Maybe It's Just Xenophobia
Saturday, 14 December 2002
Trying to mediate a ceasefire in the Ozblogistani civil war over allegations of racism, Ken Parish refers to the Macquarie Dictionary and its definition of racism as:
the belief that human races have distinct characteristics which determine their respective cultures, usually involving the idea that one's own race is superior and has the right to rule or dominate others. [my emphasis]
It's that "usually" that I think creates the problem for Ken's position: if we're going to debate the topic on the basis of this definition then the notion that one's own race is superior is not a necessary condition of racism, or even a sufficient one, merely incidental (this is the sort of argument you learn to make after you quit the study of economics in favour of the study of philosophy). The sufficient condition for racism is the first part: the belief that human races have distinct characteristics which determine their respective cultures. It's a bugger really, because as Ken says, it puts a lot of issues off the political agenda as per se racist and it creates some uncomfortable questions about a few of the scientific theories kicking around the place. And even more uncomfortable questions about the social theories which maintain that, for example, differences in average wealth between races (i.e. economic dominance) are due to those distinct characteristics which determine the cultures of different races.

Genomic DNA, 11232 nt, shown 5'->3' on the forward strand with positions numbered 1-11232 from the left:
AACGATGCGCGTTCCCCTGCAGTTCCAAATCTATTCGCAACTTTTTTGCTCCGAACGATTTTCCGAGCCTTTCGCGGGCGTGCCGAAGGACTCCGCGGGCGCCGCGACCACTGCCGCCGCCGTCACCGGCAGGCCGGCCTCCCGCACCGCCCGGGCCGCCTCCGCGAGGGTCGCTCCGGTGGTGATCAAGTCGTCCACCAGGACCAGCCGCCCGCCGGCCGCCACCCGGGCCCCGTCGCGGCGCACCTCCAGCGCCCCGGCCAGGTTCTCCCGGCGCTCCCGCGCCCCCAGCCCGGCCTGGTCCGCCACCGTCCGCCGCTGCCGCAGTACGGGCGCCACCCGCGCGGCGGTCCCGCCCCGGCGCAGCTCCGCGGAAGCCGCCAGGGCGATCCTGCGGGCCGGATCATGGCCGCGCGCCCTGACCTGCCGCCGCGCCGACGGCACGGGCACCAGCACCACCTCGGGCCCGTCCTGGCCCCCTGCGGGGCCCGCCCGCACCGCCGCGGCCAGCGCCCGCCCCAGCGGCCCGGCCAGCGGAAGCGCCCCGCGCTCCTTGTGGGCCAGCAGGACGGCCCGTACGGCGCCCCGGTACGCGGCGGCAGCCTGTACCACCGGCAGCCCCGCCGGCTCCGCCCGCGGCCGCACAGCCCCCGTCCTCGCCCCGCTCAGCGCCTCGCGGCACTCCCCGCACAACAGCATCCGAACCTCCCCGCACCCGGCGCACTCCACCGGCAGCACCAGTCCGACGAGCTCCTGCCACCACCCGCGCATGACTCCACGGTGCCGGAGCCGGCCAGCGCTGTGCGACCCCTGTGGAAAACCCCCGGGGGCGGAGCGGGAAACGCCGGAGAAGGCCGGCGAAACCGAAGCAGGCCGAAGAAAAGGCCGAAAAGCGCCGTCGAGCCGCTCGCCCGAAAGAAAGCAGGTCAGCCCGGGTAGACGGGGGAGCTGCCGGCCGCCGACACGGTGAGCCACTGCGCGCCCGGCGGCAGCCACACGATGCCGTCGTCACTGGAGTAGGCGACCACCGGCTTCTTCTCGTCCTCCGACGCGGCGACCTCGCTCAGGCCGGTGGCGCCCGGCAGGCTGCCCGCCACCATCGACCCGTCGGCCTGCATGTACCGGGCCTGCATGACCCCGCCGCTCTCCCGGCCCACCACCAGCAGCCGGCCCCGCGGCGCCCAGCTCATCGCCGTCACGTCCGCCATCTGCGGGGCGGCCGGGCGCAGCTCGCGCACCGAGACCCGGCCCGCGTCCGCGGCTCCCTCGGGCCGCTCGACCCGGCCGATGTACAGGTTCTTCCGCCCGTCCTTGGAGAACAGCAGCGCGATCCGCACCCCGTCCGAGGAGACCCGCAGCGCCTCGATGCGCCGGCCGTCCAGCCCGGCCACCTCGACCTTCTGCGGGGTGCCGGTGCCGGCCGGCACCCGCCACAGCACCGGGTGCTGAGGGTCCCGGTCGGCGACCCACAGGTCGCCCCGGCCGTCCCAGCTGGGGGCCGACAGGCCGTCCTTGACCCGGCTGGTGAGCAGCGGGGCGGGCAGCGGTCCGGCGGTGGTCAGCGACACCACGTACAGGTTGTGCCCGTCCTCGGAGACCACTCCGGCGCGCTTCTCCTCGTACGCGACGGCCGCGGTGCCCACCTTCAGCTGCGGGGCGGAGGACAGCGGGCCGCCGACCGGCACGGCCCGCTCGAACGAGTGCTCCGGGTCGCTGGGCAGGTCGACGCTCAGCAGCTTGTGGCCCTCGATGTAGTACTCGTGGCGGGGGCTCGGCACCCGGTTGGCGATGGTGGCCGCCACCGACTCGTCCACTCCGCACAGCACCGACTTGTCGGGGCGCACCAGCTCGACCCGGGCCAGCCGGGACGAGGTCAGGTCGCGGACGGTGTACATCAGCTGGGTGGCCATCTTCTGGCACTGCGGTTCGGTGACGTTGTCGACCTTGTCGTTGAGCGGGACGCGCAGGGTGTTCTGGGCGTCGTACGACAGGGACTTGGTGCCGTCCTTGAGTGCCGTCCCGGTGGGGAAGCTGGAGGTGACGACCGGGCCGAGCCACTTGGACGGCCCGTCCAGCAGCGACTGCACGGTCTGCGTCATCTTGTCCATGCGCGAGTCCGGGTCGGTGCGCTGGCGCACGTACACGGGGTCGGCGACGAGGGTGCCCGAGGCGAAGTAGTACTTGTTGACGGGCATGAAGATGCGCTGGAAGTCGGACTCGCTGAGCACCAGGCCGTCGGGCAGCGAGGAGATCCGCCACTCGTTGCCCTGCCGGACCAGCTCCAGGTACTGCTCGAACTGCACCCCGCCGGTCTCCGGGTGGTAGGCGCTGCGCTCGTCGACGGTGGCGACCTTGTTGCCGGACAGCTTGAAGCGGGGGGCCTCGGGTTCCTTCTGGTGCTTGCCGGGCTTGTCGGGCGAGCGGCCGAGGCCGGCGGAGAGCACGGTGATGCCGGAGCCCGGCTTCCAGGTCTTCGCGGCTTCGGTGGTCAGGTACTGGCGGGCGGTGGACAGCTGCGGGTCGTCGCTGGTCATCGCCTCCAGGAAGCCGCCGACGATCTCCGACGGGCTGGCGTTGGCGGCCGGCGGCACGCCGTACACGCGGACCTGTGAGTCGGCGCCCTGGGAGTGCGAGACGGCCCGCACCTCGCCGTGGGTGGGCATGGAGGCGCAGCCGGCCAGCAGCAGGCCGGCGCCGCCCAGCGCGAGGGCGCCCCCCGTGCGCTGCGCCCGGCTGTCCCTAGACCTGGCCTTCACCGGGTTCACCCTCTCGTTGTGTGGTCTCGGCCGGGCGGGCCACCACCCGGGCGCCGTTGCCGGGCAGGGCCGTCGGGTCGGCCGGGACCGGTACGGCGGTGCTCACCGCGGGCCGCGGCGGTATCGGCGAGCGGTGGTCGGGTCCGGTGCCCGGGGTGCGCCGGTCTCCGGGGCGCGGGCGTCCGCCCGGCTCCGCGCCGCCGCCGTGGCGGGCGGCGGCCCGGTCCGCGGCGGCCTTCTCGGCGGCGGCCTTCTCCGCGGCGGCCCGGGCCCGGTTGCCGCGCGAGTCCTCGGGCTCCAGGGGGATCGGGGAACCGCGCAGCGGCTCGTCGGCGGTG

On the subject of John Howard's racism, I'm prepared to accept Ken's argument that most of the time he is playing wedge politics: except for that remark he made apropos the child overboard affair that "we don't want people like that in Australia". I think the lesser charge of xenophobia is more likely to stick in this instance, just as he never lied to the Australian people once during the whole affair, he merely passed on the lies that were told to him. I don't know how that defence would hold up in an action for libel but as no specific individual suffered damage to their reputation as a result of the PM's remark, that last point is moot anyway.